Let me share a story about two clients. When we met these client’s, the husband was retired, and his wife was still working. They wanted to buy an investment property and had a large deposit – about 80% of the property’s value. We counselled them to borrow the max and put the cash in the offset (as described above). They couldn’t see any benefit as they thought since they were in (or near) retirement, that they probably won’t need the money (i.e. no changed or planned changes in circumstances). Despite this, they thankfully followed our advice. A few years later they unexpectedly decided to relocate i.e. move homes. This relocation required them to spend more. They easily facilitated this by drawing cash from the offset account. This meant that they didn’t need to borrow more monies which would have been non-tax deductible (home loan). Avoiding having a home loan in retirement is important. This story demonstrates that you never know what is around the corner and therefore you should always maximise your flexibility/options.

4.  Preserving the cash in the offset gives Peter the option of reinvesting these monies in other asset/s in the future. For example, in 20 years’ time, the property might be worth say $2.5 million and assuming a conservative rental yield of 2.5% p.a., the property might generate say $60,000 to $65,000 of annual gross rental income. Interest on a $635k loan at 7% p.a. is $44,500. Therefore, Peter could withdraw all the cash from the offset at this time and it’s very likely that the net rental income will cover the total interest expense i.e. property will pay for itself. This means that Peter could safely withdraw the monies from the offset and invest them in the share market, another property, another investment altogether or use them for personal purposes.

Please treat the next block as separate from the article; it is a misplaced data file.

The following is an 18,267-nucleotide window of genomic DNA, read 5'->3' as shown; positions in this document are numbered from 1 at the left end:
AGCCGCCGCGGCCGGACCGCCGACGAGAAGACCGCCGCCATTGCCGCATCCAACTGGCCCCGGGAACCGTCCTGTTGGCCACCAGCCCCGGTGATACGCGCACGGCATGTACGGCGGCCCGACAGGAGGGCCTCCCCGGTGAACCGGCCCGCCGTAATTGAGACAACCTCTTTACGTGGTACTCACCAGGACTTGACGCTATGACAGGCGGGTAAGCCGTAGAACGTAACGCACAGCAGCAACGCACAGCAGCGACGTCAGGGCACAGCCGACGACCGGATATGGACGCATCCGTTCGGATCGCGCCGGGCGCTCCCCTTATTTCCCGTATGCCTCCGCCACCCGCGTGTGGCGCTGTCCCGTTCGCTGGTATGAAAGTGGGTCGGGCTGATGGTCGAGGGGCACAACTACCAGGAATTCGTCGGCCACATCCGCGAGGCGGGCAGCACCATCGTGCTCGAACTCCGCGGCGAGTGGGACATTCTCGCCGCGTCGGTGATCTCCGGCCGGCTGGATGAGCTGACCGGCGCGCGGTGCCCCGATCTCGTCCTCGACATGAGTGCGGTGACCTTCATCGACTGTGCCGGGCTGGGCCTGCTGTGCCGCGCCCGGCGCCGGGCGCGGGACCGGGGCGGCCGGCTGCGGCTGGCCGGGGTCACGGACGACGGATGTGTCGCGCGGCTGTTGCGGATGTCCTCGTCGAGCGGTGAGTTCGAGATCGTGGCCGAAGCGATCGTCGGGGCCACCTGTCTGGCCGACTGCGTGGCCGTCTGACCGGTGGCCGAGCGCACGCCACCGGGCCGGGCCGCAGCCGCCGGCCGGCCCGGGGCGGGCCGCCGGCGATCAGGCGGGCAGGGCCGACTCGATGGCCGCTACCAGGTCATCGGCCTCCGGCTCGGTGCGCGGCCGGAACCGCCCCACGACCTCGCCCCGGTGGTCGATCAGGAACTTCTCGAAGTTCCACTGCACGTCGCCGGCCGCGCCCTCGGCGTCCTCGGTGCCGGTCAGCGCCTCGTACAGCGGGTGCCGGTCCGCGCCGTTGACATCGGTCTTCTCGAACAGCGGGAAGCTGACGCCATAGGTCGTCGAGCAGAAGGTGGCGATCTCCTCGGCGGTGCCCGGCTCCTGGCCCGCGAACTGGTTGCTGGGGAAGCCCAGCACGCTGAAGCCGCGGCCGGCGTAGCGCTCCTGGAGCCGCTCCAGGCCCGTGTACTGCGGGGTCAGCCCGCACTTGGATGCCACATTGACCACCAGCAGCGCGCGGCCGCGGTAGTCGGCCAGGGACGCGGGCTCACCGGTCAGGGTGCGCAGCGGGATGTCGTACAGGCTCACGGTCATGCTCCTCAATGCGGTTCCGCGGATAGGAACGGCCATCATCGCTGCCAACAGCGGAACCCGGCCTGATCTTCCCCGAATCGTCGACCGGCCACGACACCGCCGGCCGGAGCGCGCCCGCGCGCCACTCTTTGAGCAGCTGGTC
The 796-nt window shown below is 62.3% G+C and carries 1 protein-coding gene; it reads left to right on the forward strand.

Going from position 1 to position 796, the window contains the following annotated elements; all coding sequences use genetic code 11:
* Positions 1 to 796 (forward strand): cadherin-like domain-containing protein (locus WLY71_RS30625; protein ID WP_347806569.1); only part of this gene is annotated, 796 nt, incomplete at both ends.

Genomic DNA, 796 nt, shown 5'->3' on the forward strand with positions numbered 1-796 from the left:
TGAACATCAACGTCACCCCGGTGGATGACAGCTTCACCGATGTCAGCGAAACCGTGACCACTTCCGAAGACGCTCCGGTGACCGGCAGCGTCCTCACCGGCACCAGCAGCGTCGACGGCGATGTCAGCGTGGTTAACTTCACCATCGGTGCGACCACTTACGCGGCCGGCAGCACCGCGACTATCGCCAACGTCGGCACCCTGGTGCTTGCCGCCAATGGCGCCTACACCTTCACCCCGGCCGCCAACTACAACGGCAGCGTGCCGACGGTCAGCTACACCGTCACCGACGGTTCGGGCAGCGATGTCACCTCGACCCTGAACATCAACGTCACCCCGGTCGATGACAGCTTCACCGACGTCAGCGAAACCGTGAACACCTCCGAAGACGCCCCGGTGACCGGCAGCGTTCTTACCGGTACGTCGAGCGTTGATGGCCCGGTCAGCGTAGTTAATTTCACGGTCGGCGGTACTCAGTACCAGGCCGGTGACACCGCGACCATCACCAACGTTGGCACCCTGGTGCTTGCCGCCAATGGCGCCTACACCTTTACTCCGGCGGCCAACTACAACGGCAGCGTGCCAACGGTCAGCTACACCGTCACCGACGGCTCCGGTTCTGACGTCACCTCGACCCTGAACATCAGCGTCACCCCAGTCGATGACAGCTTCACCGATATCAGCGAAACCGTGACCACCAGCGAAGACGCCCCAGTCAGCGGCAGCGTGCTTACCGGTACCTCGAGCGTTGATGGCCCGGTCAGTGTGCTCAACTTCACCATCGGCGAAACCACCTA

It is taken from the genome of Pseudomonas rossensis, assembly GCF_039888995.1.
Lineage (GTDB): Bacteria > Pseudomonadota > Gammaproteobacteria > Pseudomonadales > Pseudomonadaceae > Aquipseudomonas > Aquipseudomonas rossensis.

5.  Consider the situation where you would like to retire but your pension/income from super isn’t sufficient by itself (or you cannot access super yet). In this case, you could sell your investment property to facilitate retirement. However, if you have a large amount in the offset account, then alternatively you could gradually draw on these monies to fund retirement. This would allow you to hold onto the investment property for a longer period thereby enjoying the compounding benefits of capital growth.

The above four benefits are generic in nature. I find that there are often a few additional client-specific benefits associated with this loan structure too (depending on their circumstances and goals of course).

You need some credit advice

It is important that you engage an experienced professional that is licensed to provide credit advice (i.e. a mortgage broker) to review your position and recommend the best loan structure for you. I have discussed one loan structural consideration above but there are many to consider. It is also possible that the above structure isn’t appropriate for your circumstances. That’s why personalised advice is important.

We have credit, tax and financial advice licenses so we can provide holistic advice. Therefore, if you need help, don’t hesitate to reach out to us.